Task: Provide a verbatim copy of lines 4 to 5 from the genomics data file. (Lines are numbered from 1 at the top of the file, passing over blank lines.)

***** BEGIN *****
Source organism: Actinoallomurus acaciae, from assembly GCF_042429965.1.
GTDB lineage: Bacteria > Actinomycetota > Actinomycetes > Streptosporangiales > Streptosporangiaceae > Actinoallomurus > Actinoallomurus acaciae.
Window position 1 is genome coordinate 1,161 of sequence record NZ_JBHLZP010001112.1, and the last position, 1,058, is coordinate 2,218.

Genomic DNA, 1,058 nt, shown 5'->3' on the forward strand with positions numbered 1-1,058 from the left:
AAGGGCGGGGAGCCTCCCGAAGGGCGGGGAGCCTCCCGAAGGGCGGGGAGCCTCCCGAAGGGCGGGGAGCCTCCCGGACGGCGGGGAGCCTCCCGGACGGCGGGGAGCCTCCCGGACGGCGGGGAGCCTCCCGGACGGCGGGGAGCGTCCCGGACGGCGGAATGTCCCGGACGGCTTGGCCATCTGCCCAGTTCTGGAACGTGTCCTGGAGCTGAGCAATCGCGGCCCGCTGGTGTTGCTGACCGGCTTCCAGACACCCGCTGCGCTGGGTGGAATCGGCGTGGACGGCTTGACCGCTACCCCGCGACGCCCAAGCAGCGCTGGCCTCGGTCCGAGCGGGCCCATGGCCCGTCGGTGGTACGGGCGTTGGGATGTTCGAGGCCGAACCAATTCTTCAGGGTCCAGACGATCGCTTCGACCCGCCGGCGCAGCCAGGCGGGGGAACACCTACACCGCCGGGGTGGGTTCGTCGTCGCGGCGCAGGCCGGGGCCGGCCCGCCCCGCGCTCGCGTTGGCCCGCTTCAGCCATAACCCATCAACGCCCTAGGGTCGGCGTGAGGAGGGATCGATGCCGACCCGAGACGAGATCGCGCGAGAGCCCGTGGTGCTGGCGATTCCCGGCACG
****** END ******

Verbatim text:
Genomic DNA, 1,058 nt, shown 5'->3' on the forward strand with positions numbered 1-1,058 from the left:
AAGGGCGGGGAGCCTCCCGAAGGGCGGGGAGCCTCCCGAAGGGCGGGGAGCCTCCCGAAGGGCGGGGAGCCTCCCGGACGGCGGGGAGCCTCCCGGACGGCGGGGAGCCTCCCGGACGGCGGGGAGCCTCCCGGACGGCGGGGAGCGTCCCGGACGGCGGAATGTCCCGGACGGCTTGGCCATCTGCCCAGTTCTGGAACGTGTCCTGGAGCTGAGCAATCGCGGCCCGCTGGTGTTGCTGACCGGCTTCCAGACACCCGCTGCGCTGGGTGGAATCGGCGTGGACGGCTTGACCGCTACCCCGCGACGCCCAAGCAGCGCTGGCCTCGGTCCGAGCGGGCCCATGGCCCGTCGGTGGTACGGGCGTTGGGATGTTCGAGGCCGAACCAATTCTTCAGGGTCCAGACGATCGCTTCGACCCGCCGGCGCAGCCAGGCGGGGGAACACCTACACCGCCGGGGTGGGTTCGTCGTCGCGGCGCAGGCCGGGGCCGGCCCGCCCCGCGCTCGCGTTGGCCCGCTTCAGCCATAACCCATCAACGCCCTAGGGTCGGCGTGAGGAGGGATCGATGCCGACCCGAGACGAGATCGCGCGAGAGCCCGTGGTGCTGGCGATTCCCGGCACG